Salon: Time to declare war on the shaky camera

Movie News
Seems that Hulu isn't the only one looking to create original content, with Netflix reportedly signing a 100 million deal for the Kevin Spacey series House of Cards.
TVGuide: Netflix and Kevin Spacey on Deck with House of Cards

Meanwhile, Robert Redford is bringing the Sundance Film Festival to London (but will he bring the sun?): HollywoodReporter: Sundance London Film Fest to Kick Off in 2012

How to build a cheap Mac
Want a fast Mac for little money? No Film School updates how to build a Hackintosh: NoFilmSchool: How to Build a Hackintosh That’s Faster than a Mac Pro for Half the Price – Updated

Setting yourself up for disappointment at NAB...

Apple doesn't love you
Patrick Inhofer at The Tao of Color explains that when Apple's not saying things about Final Cut Pro, they really are saying things, and he sums it up this way:
Adding all this up, this is what I think Canon is telling us: You’ll get what you get, on a timeline of our choosing, dictated by still photography considerations – and not all features will be given equal priority.

Digital movie making is not a priority.
Oh wait! Sorry, wrong company. He really said this about Apple:
Adding all this up, this is what I think Apple is telling us: You’ll get what you get, on a timeline of our choosing, dictated by non-Pro App considerations – and not all apps in the Studio will be given equal priority.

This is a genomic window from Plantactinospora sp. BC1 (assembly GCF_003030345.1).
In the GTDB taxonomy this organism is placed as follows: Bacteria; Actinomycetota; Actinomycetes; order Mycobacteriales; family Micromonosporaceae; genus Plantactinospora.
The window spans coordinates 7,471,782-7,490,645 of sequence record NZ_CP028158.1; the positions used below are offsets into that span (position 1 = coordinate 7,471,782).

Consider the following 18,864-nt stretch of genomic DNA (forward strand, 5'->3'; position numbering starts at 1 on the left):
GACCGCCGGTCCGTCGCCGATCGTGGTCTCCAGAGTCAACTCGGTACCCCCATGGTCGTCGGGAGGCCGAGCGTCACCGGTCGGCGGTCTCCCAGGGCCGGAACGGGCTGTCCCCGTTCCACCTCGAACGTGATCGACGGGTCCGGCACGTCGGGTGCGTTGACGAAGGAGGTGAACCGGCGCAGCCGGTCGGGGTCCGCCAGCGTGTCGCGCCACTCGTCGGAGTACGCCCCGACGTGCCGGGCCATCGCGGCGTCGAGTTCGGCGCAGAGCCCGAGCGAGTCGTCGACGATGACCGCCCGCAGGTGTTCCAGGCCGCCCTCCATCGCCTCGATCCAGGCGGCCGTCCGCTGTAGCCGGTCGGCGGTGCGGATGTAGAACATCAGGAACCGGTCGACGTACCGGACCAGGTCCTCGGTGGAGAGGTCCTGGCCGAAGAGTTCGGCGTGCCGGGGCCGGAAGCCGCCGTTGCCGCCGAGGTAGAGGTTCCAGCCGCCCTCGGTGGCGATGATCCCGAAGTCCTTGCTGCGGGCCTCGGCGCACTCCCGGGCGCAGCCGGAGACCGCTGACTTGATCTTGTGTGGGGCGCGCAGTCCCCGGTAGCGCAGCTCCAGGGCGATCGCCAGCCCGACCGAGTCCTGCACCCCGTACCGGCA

Final Cut Studio is not a priority.
(I'm always getting those companies confused!)

And you know, yeah, he's right. He's also right that there's a lot of NLE choices out there that didn't exist 5 years ago, so really, why worry? [Of course, when you've got time and money invested in software, plug-ins, hardware and training, then switching isn't a simple process. -Ed]

But I'm still hoping for an awesome Final Cut Pro update before the end of the year. And a Canon 5D Mark III too. And I won't be disappointed surprised that neither will be at NAB.
TaoOfColor: ProApps Users: Apple is Speaking. Are you Listening?

Large Sensor News

The Horror In Japan
Dan Chung at DSLRNewsShooter links to two pieces shot in the aftermath of the devastating Tsunami.

The first piece, by Matt Allard for Al Jazeera, was shot using the Sony PMW-F3 and a Tamron 18-270mm cheap lens to provide "maximum flexibility."

The second piece, by Dan (while on assignment for The Guardian), was shot with a DSLR.
DSLRNewsShooter: DSLRnewsshooter’s Matt Allard and Dan Chung file reports from the Japan Tsunami zone

Kitting out your camera
At the Zacuto site, director Timur Civan talks about kitting out your camera, focusing on the PMW-F3:
Sometimes starting a camera package over from scratch is more complicated than it seems.  You need to look at all the work flow issues, power systems, monitoring, connectors, cables, converters and approximate what you need as far as camera support. However, until you actually put the camera together and see where all the parts go, you won’t know what you really need.